Gulfport City Council got a sneak peek at Phase I of the Gulfport’s Marina Living Shoreline Improvement Project to redevelop the southern tip of Gulfport Marina.
Environmental Science Associates, a Tampa Bay environmental consulting firm, outlined the project at the Nov. 16 council meeting. Estimated to cost around $350,000, the first leg of the project is to make the marina resident friendly and block storm erosion. The City of Gulfport paid ESA $65,000 to plan the marina restoration and apply for funding grants.
The city hopes its Phase I price tag will be paid in part by a $175,000 Florida State Department of Environment Protection grant, along with local or matching funding, said Gulfport City Manager Jim O’Reilly.
“Like any project in our city, we had to leverage our dollars, looking for ways to fund the project,” O’Reilly said.
The DEP will make its grant decision by July 1, he said.
When completed, the Gulfport Marina project will improve marina public access.
“It’s to give the public the natural experience like at Clam Bayou, without impacting the environmental aspects of it – to create public access,” O’Reilly said. “And at the same time, improve this area to provide better protection for the south base of the (Gulfport) marina.”
It will also reduce ongoing ecological erosion to the marina.
“The protection of Gulfport Marina is slowly eroding away due to wave energy,” said Thomas F. Ries, Southeast Biological Services and Restoration director/vice president of ESA at the Nov. 16 council meeting.
Phase I, if funded and approved, would install two tiers of oysters in front of the marina peninsula to strengthen its shoreline barrier against erosion.
The first tier of “oyster domes” are concrete cones filled with oysters planted in bay water just off the peninsula. A second tier of oyster-filled burlap bags – to range from 65 lbs. to 400 lbs. each – would be planted in the peninsula sand. Together, the oyster tiers create a natural barrier layer that would protect the peninsula against a Category 2 hurricane, Ries said.
The oyster tiers create a natural barrier layer that would protect the peninsula against a Category 2 hurricane.
The city’s Living Shoreline project was first proposed during Gulfport’s 2018-19 budget talks, but tabled for lack of funding. The city sought state funding two years later, applying for an estimated $800,000 grant from the Florida State Legislature. While the house bill passed by committee, it was subsequently eliminated by a line-item veto by Florida Governor Ron DeSantis.
“The governor does have the ability to line-item veto things, and he elected, two days before signing the budget, to veto the project,” O’Reilly said.
Phase I would be completed within a year of approval and funding, according to city documents.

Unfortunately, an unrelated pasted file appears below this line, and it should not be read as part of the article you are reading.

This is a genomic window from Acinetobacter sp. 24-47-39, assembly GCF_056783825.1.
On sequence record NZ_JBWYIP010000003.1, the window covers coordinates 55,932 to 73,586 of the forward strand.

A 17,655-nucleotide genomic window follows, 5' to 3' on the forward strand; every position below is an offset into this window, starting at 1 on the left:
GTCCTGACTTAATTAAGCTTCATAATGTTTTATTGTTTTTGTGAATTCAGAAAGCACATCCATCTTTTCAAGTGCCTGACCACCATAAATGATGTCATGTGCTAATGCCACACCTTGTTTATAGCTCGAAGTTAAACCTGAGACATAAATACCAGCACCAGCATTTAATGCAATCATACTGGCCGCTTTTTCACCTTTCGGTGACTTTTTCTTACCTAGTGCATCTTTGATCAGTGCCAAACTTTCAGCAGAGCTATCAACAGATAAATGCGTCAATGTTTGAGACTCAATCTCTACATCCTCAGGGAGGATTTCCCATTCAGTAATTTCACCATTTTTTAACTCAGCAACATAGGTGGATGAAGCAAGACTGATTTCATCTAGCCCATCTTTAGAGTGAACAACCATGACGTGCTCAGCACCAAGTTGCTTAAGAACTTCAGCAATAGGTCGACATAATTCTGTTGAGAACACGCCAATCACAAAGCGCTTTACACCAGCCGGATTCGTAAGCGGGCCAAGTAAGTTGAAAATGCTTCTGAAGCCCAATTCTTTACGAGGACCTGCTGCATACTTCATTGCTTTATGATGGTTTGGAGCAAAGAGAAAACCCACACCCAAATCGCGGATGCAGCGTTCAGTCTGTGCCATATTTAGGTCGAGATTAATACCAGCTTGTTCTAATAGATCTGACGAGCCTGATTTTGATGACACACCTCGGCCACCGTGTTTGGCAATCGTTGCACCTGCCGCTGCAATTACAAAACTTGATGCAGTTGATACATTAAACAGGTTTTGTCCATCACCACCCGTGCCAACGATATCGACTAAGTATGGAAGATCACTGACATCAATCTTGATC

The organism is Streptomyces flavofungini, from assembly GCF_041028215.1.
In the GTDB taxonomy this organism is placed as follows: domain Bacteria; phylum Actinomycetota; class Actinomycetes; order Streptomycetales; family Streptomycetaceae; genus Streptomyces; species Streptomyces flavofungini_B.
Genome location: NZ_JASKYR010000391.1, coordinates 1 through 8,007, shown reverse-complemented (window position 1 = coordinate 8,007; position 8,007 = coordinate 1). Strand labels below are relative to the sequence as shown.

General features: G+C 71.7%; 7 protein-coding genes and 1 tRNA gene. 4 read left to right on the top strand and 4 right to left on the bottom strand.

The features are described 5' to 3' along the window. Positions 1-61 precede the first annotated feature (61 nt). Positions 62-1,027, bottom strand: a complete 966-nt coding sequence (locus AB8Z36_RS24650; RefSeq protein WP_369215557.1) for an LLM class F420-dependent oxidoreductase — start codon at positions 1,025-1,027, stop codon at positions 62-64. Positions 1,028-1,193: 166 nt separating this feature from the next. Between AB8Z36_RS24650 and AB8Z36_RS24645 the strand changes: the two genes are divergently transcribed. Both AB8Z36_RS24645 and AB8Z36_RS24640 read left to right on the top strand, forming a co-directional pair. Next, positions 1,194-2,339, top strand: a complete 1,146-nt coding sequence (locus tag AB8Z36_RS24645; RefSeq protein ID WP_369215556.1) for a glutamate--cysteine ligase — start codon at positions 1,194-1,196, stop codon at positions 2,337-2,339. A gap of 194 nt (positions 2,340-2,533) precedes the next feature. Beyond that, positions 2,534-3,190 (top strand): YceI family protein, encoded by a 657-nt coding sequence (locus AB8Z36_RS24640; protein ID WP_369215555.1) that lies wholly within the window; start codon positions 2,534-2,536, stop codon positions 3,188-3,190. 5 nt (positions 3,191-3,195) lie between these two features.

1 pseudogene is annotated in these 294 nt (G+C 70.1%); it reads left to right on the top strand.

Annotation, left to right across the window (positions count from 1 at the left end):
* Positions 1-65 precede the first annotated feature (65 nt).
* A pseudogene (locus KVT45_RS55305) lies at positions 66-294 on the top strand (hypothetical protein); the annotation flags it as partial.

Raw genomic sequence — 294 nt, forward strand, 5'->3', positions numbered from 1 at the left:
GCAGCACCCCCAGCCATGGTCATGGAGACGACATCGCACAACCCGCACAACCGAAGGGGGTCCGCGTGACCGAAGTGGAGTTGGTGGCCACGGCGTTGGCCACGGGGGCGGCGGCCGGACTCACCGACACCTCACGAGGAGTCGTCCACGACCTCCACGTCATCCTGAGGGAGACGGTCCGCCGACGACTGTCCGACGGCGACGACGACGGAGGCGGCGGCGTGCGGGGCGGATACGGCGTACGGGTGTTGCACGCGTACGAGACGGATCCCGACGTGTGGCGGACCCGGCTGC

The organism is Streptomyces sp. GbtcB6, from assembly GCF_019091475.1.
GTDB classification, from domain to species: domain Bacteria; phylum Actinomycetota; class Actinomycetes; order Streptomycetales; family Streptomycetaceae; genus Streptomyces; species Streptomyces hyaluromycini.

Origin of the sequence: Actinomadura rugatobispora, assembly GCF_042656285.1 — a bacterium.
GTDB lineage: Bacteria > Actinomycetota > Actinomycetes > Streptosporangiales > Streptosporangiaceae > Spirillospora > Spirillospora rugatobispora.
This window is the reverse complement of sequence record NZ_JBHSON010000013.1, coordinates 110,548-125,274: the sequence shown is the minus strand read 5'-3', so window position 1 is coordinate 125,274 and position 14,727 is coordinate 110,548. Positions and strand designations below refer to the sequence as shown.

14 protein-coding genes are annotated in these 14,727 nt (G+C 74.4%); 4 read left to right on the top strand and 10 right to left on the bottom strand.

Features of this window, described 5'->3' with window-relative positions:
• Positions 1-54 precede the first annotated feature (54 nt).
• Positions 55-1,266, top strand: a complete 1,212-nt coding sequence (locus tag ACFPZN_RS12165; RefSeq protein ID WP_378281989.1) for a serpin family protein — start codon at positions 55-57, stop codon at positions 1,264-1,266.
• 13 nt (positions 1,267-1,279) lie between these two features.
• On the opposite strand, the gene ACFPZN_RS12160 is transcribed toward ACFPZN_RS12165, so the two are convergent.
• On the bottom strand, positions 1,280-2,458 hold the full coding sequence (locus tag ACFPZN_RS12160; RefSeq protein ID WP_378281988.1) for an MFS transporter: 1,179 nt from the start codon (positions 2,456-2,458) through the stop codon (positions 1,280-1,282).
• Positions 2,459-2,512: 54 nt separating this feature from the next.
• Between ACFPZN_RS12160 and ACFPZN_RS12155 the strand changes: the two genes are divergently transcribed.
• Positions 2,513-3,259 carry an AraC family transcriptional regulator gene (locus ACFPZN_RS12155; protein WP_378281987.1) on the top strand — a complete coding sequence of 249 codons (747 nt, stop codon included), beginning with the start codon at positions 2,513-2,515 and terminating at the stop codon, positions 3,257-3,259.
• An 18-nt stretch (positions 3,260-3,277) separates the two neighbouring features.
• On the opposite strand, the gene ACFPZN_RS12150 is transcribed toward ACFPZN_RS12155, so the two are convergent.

Phase II of Gulfport’s Living Shoreline would build the upland portion of the project, O’Reilly said.
Phase II was initially expected to cost around $800,000, based upon an estimate provided by Clearwater-based construction management firm Cardno Construction.
O’Reilly said that figure is likely to be scaled back.
Phase II is to provide the marina a pedestrian walkway, a small scenic overlook docks and piers similar to Clam Bayou, and educational signage along the way.
“It’s to structurally improve the upland area, so to protect what’s there, while ensuring the environmental aspect – birds and other wildlife – of it,” O’Reilly said. “It’s to improve the resiliency and the aesthetic of it.”
Gulfport has also started talking with Boca Ciega Yacht Club officials about the city’s plans to improve a dry storage area adjacent to the club.
“We would make it a permeable surface and improve the aesthetics and the security aspects of it, while attempting to create more public access to the water,” O’Reilly said.
The City has contacted Boca Ciega Yacht Club officials to discuss how the club may be impacted by the marina restoration plans, O’Reilly said. The club, he explained, may need to move some its boats as part of the Phase II to upgrade the upland portion of the park.
“When (the) lease issues are resolved, it will likely include an area that they may utilize,” O’Reilly said.
“We’ve been in regular contact with club leaders, and that the planned (marina) changes “may require relocating some of their equipment and their vessels,” O’Reilly said.
Added O’Reilly: “We’ve got two or three issues that need to be resolved, and yes the crane they utilize is one of them, but our goal is to open up as much to public access, and at the same time allow the club to maintain its presence in that area to the east side.”